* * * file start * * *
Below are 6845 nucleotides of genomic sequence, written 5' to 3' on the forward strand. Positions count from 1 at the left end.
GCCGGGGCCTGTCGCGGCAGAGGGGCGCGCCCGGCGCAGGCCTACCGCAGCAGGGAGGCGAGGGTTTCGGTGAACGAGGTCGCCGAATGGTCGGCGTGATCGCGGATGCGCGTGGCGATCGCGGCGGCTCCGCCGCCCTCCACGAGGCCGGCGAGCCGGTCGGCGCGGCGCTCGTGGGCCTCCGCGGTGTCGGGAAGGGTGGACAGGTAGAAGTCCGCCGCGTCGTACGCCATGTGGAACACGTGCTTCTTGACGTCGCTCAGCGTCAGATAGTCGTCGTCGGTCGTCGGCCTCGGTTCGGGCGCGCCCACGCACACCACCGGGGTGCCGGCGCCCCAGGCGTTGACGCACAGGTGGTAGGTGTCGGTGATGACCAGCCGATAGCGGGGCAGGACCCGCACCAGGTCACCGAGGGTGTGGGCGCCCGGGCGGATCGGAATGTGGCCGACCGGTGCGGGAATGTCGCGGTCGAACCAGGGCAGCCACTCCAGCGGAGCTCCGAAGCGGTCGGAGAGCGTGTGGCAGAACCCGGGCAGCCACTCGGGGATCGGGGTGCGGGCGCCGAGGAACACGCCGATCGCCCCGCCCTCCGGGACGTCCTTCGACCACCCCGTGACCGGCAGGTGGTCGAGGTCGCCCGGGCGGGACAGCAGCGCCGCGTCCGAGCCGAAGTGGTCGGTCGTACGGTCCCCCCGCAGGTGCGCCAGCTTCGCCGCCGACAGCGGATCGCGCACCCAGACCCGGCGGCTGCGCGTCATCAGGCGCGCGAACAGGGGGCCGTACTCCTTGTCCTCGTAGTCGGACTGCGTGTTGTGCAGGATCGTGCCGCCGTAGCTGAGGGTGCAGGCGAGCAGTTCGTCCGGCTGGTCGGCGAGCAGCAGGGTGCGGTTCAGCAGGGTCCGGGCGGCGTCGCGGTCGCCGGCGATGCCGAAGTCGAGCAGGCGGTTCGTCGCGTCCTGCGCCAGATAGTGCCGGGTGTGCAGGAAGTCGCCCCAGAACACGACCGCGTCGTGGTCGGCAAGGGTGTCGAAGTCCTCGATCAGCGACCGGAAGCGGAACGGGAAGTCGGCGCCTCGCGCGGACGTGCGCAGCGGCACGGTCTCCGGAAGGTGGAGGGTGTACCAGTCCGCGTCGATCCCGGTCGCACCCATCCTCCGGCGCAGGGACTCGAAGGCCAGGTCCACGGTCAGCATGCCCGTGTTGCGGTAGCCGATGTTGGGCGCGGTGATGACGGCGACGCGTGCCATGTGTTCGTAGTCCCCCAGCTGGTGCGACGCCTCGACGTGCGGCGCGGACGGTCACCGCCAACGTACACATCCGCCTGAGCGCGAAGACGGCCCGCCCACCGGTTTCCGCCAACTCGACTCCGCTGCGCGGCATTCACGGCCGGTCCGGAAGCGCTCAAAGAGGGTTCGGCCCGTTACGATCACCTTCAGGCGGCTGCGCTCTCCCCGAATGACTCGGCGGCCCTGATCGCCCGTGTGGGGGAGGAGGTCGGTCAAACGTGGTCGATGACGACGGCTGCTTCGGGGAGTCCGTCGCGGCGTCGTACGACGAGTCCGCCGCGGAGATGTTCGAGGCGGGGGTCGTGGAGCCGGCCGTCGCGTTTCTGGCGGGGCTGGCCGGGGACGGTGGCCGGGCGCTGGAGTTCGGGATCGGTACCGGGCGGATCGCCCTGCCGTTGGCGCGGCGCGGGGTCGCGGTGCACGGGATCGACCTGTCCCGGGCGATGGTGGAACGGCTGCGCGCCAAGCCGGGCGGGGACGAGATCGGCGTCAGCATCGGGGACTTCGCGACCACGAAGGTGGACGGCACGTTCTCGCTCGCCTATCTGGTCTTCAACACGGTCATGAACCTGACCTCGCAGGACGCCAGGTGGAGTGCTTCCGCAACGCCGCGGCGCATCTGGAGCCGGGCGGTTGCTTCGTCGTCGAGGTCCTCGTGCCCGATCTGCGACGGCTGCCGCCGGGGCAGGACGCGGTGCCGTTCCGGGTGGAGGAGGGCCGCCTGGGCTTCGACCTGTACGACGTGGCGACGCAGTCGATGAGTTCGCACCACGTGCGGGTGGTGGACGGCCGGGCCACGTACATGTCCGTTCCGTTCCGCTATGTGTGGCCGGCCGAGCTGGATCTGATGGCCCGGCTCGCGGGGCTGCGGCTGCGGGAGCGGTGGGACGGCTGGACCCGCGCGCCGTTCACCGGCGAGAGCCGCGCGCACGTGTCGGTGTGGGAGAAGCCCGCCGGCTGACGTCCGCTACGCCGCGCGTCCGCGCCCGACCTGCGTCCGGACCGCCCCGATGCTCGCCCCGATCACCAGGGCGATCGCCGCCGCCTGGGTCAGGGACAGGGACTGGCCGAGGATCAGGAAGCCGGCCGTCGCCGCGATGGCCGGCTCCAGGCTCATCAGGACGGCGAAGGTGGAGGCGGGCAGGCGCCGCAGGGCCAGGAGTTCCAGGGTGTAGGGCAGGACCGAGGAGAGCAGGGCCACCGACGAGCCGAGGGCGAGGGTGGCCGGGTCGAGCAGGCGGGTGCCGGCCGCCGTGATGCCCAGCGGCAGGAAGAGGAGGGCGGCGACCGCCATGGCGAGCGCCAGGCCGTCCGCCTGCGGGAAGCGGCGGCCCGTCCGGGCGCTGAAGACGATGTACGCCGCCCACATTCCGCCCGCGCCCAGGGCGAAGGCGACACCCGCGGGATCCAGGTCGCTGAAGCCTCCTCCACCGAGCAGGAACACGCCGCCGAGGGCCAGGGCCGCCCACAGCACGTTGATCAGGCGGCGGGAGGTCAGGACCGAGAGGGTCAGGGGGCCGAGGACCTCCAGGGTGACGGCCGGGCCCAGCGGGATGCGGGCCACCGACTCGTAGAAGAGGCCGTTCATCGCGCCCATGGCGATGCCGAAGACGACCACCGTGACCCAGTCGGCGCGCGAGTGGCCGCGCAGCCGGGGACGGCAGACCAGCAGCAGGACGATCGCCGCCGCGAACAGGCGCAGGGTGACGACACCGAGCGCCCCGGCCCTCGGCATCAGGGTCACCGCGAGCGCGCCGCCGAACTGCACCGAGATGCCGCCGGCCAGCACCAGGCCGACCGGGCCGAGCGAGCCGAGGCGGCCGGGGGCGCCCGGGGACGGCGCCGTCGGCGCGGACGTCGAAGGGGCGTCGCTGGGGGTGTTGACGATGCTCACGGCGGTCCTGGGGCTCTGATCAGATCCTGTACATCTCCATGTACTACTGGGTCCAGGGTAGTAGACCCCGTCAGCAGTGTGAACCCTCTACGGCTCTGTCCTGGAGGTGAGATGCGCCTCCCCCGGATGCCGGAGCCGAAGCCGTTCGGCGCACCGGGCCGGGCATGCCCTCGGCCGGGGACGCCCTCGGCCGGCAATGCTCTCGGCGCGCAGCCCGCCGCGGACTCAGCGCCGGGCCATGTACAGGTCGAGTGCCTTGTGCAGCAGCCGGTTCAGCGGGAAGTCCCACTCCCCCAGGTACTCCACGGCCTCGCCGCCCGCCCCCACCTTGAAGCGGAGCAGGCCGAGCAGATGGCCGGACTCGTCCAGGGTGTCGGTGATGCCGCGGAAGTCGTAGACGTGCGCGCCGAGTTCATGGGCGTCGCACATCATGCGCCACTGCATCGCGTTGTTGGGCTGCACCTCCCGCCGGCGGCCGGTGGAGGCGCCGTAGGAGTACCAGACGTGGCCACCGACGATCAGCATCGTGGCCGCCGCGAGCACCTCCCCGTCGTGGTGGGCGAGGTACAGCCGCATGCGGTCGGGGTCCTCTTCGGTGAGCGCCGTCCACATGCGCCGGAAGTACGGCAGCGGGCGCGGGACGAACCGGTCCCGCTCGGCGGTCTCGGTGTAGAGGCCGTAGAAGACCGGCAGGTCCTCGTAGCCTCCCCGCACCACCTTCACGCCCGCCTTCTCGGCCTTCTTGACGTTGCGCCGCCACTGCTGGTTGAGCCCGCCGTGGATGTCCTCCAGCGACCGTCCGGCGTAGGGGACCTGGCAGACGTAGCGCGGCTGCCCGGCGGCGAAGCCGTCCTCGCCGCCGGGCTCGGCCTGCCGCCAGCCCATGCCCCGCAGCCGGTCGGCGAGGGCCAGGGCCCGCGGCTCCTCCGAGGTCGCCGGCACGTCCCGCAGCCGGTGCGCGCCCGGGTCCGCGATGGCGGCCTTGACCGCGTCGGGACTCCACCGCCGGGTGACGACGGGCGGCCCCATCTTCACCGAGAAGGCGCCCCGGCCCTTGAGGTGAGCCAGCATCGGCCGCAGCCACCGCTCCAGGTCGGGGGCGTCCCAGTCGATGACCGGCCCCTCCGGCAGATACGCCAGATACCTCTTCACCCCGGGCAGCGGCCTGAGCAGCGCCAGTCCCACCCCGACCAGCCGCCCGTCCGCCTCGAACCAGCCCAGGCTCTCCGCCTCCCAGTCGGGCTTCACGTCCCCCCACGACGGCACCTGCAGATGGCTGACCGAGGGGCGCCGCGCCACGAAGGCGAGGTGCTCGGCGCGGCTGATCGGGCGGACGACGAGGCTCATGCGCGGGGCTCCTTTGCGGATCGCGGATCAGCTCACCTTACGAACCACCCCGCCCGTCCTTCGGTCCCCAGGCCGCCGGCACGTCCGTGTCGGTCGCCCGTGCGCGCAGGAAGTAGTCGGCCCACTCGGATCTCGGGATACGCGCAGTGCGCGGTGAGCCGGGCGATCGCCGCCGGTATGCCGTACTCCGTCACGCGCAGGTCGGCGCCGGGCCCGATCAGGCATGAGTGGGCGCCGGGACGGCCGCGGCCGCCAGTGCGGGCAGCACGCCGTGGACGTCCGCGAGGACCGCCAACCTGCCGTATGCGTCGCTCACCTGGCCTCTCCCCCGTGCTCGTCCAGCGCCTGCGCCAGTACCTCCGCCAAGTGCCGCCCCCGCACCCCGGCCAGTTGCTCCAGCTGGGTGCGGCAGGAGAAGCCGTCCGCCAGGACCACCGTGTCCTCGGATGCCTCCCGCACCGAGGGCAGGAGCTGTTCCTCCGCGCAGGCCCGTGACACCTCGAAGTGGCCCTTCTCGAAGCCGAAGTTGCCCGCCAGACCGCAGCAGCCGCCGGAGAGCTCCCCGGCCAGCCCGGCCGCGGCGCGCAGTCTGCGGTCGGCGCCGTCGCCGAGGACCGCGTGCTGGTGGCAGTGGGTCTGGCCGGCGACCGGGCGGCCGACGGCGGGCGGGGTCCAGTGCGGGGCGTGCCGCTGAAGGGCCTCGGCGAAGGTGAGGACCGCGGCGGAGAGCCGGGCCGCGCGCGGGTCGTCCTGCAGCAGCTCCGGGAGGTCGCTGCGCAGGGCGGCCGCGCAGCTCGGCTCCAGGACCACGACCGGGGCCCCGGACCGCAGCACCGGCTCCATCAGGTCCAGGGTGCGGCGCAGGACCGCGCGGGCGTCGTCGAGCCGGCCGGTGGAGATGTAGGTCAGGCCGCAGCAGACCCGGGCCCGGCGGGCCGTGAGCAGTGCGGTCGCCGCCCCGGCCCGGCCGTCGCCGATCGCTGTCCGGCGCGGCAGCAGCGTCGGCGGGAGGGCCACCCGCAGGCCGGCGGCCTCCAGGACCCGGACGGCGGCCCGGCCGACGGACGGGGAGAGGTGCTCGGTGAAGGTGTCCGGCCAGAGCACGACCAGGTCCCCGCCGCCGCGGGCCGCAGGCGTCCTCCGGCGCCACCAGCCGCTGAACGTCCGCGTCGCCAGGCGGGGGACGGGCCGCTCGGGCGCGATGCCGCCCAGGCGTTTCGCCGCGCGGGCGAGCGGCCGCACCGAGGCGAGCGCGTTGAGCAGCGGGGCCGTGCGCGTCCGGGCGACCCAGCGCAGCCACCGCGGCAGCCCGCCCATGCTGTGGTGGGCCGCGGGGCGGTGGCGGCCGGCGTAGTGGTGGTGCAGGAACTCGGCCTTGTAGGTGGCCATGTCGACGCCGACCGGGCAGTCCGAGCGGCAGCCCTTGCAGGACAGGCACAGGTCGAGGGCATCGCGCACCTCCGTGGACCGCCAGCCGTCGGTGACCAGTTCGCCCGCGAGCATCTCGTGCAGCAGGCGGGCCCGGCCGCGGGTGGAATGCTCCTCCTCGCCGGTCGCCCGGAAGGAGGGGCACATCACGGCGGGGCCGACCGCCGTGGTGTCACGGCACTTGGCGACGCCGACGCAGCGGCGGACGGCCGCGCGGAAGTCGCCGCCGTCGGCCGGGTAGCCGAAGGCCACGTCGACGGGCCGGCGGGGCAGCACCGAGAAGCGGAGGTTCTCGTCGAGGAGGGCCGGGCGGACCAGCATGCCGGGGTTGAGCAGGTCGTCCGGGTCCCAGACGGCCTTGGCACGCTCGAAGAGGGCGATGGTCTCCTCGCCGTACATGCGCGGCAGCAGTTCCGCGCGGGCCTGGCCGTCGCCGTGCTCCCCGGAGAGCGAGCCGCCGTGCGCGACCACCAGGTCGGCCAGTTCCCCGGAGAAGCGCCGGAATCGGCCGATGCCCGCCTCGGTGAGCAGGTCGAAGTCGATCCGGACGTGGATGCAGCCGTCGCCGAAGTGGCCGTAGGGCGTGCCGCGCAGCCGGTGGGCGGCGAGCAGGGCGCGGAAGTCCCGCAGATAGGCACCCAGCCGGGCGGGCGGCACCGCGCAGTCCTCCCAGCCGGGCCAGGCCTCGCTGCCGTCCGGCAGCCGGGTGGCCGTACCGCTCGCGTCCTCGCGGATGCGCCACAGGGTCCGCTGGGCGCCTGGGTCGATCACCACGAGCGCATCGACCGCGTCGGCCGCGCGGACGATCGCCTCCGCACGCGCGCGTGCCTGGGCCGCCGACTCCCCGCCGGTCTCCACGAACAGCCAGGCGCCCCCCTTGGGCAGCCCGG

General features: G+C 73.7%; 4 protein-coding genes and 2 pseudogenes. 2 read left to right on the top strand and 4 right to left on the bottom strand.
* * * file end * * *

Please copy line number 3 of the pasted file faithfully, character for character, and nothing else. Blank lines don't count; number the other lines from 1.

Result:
General features: G+C 73.7%; 4 protein-coding genes and 2 pseudogenes. 2 read left to right on the top strand and 4 right to left on the bottom strand.